Economists rely on three key measures to assess inflation in the US: the Consumer Price Index (CPI), the Producer Price Index (PPI), and the Personal Consumption Expenditures Price Index (PCE).
A widely used inflation measure, the CPI determines the prices consumers usually pay for products/services over time.
The CPI tracks the overall price change based on a fixed basket of goods that follows eight major groups: food and beverages, housing, apparel, transportation, medical care, recreation, education and communication, and other goods and services.
The PPI represents the average price change paid to domestic producers for their output. Higher prices for raw materials or labor can impact supply, which can then cause demand-pull inflation.
The PCE measures the prices that companies receive for products/services. A preferred inflation indicator by the Fed, the PCE tracks a more extensive range of products/services being bought, unlike the CPI, which follows a fixed basket of goods.
Inflation-Proofing Your Investments
Inflation can eventually reduce the purchasing power of money kept in cash or a savings account. While it’s discouraging to see your money gradually lose value, there are certain asset classes you should check out, as they have the potential to beat inflation.
Some of these investment options include:
While individual stocks tend to decline, opting for a diversified market index fund can provide the long-term inflation hedge and returns you may be looking for.
Bonds are another investment option you can consider if you plan to build wealth without having to worry too much about inflation weighing down your profit-making in the long run.
However, bonds’ potential returns are usually lower than stocks. Although they’re a good choice if you prefer to avoid risks as an investor and are about to or already retired. That’s because bonds and bond funds can provide more stable and consistent returns than stocks when you hold them to maturity.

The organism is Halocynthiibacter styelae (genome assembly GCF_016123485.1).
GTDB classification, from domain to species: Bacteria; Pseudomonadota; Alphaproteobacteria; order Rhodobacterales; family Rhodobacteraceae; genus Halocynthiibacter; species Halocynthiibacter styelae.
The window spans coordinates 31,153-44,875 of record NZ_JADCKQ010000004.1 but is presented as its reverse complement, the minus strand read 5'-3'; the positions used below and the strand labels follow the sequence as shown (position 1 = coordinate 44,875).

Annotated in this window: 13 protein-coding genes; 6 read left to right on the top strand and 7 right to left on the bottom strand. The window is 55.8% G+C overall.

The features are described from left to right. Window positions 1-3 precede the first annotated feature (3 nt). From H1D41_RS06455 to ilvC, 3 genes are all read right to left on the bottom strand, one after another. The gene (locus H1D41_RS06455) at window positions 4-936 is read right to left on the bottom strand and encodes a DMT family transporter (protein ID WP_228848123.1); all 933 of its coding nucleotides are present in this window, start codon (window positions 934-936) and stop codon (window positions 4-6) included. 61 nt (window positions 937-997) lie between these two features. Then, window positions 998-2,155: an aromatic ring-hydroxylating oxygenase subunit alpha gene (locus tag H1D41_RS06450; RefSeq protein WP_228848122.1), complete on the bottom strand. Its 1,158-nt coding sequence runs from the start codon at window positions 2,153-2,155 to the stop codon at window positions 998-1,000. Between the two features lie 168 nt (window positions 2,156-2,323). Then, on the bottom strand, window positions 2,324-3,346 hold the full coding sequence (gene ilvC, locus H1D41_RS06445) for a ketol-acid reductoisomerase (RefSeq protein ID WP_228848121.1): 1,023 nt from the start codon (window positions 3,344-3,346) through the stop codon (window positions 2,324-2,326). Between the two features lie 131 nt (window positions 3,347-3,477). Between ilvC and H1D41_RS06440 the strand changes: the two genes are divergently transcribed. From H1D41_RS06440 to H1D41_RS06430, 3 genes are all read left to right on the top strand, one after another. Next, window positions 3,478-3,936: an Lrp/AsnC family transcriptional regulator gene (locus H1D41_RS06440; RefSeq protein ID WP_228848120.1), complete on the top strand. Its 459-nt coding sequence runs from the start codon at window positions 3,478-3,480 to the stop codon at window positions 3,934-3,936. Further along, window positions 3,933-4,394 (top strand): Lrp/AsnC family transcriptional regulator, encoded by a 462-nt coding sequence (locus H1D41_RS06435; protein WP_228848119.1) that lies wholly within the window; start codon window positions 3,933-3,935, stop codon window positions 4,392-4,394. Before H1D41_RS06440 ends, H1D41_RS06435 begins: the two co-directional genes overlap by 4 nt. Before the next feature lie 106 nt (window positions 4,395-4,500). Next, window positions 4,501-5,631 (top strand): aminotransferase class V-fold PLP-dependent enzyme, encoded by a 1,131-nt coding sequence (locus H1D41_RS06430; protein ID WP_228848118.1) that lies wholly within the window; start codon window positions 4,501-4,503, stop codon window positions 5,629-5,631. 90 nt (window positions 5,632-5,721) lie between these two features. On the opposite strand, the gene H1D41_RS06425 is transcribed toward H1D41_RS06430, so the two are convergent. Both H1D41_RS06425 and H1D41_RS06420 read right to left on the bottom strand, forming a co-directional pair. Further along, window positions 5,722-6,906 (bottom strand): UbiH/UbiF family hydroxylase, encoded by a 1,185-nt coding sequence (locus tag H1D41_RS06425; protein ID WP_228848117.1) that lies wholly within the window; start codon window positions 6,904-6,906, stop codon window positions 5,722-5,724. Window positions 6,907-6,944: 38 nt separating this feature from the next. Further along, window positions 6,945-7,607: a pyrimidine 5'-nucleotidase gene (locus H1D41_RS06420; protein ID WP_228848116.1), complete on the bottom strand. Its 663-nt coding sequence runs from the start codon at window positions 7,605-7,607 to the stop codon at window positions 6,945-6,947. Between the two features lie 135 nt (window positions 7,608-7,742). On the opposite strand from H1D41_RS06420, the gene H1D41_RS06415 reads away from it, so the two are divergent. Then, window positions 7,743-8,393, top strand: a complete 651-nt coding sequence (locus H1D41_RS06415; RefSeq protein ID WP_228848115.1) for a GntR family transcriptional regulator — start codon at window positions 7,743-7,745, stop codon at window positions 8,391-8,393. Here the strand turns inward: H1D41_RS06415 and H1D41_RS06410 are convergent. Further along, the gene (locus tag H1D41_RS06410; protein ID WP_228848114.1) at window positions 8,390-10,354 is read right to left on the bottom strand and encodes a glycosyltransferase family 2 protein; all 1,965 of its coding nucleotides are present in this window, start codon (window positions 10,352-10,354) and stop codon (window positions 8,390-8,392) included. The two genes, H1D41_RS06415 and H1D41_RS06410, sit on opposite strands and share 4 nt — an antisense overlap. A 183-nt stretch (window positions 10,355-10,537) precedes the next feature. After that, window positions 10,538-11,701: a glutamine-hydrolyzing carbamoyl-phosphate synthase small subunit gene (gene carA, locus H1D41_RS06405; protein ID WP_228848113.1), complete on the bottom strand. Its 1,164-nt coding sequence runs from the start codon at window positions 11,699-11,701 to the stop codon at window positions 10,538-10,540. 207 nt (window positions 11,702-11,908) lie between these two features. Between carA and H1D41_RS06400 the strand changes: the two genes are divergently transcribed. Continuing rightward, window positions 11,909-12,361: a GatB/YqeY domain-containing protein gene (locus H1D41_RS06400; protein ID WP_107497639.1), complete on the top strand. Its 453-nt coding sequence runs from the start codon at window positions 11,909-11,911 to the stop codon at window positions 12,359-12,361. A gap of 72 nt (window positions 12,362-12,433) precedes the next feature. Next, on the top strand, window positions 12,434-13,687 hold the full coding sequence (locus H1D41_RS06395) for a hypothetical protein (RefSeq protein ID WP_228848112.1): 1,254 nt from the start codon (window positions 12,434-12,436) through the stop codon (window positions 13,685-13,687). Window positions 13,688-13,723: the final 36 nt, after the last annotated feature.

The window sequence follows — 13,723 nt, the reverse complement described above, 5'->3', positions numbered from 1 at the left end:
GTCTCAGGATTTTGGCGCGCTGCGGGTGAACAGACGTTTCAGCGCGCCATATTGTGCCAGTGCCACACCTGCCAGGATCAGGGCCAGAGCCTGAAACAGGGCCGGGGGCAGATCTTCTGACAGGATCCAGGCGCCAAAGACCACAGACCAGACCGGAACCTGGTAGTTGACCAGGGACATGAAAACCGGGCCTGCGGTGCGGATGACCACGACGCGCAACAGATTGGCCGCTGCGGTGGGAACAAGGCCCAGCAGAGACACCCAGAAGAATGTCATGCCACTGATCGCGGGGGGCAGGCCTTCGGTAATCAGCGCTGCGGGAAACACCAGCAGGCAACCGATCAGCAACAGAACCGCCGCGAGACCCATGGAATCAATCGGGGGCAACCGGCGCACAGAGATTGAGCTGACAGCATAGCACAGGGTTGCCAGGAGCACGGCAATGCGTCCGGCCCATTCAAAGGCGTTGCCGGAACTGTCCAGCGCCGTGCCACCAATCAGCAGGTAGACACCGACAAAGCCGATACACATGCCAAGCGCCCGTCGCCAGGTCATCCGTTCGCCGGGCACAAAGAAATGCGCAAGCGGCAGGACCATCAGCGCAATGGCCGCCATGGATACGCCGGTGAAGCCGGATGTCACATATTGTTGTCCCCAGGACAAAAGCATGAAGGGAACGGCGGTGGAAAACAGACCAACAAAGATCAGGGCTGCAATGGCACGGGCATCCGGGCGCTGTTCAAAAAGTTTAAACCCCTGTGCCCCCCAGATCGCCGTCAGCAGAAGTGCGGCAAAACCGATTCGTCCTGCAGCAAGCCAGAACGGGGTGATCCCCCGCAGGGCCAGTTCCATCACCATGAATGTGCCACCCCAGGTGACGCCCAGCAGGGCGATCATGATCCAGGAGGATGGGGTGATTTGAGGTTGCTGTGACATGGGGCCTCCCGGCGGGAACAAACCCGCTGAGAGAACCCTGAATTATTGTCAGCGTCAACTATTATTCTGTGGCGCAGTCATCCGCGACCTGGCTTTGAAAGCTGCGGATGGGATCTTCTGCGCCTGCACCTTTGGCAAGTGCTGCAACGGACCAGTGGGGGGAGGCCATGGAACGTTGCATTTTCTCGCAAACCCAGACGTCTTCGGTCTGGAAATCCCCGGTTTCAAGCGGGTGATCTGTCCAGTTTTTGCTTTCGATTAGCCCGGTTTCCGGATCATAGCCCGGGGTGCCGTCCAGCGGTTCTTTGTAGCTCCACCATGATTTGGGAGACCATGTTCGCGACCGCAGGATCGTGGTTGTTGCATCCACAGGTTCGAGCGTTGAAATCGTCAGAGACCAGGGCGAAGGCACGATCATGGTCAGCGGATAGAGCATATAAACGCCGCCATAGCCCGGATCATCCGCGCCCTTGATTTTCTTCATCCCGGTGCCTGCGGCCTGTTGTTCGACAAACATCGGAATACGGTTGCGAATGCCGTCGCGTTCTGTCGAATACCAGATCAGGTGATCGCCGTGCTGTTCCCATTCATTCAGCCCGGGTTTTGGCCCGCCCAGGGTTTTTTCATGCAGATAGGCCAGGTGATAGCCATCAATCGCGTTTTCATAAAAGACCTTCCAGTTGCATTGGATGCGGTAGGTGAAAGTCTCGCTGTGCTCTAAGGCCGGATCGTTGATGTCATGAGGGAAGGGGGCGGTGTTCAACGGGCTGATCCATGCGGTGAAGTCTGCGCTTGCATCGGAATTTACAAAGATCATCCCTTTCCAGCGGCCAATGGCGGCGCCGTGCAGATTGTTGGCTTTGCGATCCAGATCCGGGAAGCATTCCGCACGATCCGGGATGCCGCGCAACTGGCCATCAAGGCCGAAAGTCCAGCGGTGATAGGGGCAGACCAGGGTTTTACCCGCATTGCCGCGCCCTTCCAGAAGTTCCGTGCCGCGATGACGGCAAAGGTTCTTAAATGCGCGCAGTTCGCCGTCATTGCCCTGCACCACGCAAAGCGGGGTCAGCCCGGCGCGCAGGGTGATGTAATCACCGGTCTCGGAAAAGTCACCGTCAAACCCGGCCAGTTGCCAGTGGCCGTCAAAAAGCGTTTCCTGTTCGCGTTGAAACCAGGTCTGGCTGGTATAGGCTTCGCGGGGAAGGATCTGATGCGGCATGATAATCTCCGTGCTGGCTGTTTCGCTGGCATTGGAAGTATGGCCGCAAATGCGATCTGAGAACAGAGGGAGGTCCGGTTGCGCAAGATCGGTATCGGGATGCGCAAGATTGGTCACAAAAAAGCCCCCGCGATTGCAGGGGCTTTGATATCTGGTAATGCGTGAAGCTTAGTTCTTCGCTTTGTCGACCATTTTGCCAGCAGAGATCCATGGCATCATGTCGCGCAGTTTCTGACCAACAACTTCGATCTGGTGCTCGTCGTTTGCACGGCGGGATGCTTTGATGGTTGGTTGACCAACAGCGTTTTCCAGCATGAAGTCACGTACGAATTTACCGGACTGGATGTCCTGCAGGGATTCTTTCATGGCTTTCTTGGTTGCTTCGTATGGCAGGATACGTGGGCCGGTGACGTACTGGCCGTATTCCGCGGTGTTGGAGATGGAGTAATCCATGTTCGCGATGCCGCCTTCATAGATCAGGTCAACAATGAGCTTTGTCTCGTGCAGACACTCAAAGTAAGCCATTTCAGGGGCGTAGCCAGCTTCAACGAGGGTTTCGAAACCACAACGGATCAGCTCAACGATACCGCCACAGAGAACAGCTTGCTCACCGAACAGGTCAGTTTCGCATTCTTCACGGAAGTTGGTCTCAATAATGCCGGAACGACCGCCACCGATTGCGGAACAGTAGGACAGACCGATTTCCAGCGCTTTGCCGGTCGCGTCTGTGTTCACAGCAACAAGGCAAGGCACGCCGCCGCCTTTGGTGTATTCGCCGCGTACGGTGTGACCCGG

Treasury Inflation-Protected Securities (TIPS)
TIPS is a type of US bond designed mainly to minimize the long-term, heavy impact of inflation. As inflation increases or decreases, TIPS can adjust its principal through changes in the CPI. Once a TIPS reaches maturity, you receive the initial or adjusted principal, depending on which is higher.
Hedging Inflation with Gold
Investors who own gold can gain some form of protection or hedge against inflation as the US dollar falls. However, it’s not as good as bonds or TIPS in terms of providing security and better rates when prices for products/services are rising.
Moreover, gold prices are not only influenced by the broader economy. Factors such as the global foreign exchange (forex) rates, central banks’ policy decisions, and unpredictability in demand and supply can also affect the price of the precious yellow metal over time.
Another thing you should keep in mind is that when you put money into gold, you will need a secured storage place for it, which you have to pay for.
In addition, you need to consider the possibility that you will have to deal with more long-term capital tax gains than stocks and bonds if you sell your gold after holding on to it for more than one year.